“It’s Friendship, Friendship, Just a Perfect Blendship”*
Or is it? I’ve been hearing a lot of questions lately from people in leadership positions about the appropriateness of “friending” community members on social networks like Facebook. These questions are coming from clergy, youth leaders, teachers, etc. – basically, people in authority or mentoring roles, and often people who interact with minors. Many community organizations, youth groups, and classes use Facebook regularly to engage, connect, share, and plan events.
In the absence of organizational guidelines, people are establishing their own social policy based on their comfort levels. I have heard a number of responses to this issue, including:
- “I won’t friend anyone I work with”
- “I will only respond to friendship requests but not initiate them”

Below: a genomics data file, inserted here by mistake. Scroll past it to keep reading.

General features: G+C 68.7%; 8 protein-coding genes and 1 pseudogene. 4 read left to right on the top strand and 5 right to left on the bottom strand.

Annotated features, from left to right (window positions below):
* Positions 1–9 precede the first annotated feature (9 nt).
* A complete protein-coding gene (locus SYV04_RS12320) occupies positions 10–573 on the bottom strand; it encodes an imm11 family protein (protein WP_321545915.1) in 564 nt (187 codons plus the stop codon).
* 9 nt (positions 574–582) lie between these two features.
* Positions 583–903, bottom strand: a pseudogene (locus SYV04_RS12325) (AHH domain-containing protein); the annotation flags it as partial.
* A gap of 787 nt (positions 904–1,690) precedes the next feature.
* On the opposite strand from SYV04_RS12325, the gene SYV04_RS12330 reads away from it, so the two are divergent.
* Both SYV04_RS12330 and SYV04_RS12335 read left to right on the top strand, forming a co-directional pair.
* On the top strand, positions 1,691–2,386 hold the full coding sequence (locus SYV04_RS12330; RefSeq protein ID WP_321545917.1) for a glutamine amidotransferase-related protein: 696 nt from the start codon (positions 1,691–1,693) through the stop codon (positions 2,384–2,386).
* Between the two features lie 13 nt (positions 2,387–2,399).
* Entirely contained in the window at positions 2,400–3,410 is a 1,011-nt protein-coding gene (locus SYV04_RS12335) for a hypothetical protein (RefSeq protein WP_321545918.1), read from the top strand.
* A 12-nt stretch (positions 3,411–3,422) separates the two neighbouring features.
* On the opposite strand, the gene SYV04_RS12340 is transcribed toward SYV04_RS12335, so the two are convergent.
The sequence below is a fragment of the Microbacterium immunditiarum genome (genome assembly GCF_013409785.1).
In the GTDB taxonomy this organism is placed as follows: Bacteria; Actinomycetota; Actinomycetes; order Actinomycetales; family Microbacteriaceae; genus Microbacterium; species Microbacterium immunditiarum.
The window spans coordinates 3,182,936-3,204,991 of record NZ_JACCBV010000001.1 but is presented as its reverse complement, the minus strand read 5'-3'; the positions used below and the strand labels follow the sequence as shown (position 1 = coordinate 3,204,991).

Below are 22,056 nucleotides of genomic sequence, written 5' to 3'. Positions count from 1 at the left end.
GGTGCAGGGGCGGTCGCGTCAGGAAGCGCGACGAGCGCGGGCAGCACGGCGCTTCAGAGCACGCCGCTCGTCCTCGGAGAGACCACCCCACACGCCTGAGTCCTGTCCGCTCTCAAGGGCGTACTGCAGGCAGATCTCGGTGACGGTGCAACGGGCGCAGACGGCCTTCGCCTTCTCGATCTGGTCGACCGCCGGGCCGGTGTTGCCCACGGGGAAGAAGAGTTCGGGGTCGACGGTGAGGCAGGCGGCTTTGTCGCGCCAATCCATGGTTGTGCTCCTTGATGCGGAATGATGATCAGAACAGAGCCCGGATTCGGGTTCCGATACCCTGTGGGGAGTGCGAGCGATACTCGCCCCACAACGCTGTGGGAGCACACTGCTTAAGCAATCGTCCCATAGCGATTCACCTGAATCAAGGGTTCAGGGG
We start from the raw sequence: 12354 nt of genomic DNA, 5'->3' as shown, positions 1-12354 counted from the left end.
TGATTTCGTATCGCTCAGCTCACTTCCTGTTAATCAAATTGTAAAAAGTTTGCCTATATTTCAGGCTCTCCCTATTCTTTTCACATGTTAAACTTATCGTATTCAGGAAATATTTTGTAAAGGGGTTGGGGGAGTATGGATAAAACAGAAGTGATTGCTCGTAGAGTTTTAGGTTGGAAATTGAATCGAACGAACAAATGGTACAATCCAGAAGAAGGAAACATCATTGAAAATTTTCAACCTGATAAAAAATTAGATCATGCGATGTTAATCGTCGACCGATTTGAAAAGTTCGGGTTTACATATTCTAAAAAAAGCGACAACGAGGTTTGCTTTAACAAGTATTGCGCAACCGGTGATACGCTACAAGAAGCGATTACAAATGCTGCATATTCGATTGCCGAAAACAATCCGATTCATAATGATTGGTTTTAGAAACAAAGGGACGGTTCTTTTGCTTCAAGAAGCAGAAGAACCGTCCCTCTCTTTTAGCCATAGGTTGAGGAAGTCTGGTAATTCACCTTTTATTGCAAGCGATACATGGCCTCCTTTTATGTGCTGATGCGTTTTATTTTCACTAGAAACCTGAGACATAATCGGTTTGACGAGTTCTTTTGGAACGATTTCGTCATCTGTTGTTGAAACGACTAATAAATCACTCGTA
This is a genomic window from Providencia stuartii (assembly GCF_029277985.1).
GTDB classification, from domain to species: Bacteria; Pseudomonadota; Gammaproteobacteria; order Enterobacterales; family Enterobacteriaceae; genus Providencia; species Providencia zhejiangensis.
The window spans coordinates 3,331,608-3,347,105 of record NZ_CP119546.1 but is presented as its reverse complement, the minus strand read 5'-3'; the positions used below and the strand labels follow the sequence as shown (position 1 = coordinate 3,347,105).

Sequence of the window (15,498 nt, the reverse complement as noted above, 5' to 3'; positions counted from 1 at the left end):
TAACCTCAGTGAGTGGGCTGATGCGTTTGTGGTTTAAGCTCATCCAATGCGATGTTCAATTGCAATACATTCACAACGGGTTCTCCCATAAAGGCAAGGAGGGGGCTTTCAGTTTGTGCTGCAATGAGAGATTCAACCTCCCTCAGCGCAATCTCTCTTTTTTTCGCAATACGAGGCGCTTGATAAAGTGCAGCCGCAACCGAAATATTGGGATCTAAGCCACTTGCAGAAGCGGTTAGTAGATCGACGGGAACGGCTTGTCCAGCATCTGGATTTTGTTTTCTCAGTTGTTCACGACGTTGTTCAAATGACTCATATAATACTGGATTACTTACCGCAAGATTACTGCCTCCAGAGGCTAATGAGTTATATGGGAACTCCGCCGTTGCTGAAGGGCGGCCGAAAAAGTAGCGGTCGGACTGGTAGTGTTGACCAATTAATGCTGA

- “I will friend someone but use privacy settings and encourage them to do the same”
- “I will friend someone but with the caveat that if I see something inappropriate that they are doing, I will confront them (or their parents in the case of minors)”
- “Happy to friend and be friends – I’m an equal opportunity friender”
I’ve started to do some investigating on this topic and would love to hear how you or your community approaches this issue. There are a whole lot of other people out there interested as well!
I also wonder about the implications for community stewardship. How do we determine, develop, and facilitate social norms that are appropriate for our communities? Is this something that organizations are addressing explicitly, or is it left to individual members? What are questions we should be asking?
*lyric from “Friendship” composed by Cole Porter.
image: flickr, “friendship arch detail” (Chinatown – Philly) by Bitter Girl